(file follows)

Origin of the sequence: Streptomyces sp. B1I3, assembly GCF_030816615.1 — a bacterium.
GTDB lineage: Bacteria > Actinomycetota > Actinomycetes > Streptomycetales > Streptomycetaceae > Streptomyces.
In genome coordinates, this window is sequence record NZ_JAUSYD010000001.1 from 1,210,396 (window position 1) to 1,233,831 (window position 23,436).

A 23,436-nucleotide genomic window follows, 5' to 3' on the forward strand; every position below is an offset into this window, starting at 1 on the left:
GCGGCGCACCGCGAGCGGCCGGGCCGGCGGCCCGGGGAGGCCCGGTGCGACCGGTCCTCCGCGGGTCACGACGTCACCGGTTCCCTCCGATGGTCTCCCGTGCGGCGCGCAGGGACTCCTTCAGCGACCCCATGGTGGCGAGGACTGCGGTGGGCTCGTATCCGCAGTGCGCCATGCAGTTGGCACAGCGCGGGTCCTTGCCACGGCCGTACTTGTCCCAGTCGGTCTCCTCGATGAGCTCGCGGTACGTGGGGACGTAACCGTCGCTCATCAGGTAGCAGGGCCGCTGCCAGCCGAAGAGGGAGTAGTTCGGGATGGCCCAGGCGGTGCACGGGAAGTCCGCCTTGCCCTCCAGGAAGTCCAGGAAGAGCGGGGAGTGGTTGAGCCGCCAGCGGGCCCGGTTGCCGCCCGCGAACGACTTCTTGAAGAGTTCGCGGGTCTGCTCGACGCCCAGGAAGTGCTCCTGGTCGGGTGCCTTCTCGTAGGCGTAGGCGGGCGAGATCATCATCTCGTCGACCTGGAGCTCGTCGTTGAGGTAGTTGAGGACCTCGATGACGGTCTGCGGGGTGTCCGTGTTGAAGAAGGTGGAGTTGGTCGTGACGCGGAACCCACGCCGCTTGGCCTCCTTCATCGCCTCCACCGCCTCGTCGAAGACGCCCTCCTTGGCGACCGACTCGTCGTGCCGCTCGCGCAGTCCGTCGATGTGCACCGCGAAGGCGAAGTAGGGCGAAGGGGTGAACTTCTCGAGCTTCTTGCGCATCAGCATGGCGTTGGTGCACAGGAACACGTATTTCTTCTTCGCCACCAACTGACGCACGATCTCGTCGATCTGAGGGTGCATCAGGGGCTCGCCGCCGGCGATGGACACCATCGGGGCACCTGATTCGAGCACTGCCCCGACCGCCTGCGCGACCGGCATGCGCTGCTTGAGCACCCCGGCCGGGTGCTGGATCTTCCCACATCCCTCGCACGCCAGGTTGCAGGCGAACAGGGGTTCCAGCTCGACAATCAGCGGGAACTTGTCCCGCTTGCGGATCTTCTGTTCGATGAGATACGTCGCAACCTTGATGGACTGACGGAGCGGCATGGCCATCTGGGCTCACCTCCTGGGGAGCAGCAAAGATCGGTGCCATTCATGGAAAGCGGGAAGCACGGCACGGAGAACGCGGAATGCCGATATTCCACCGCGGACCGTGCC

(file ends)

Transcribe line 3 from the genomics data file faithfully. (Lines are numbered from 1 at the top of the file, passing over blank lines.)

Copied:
In genome coordinates, this window is sequence record NZ_JAUSYD010000001.1 from 1,210,396 (window position 1) to 1,233,831 (window position 23,436).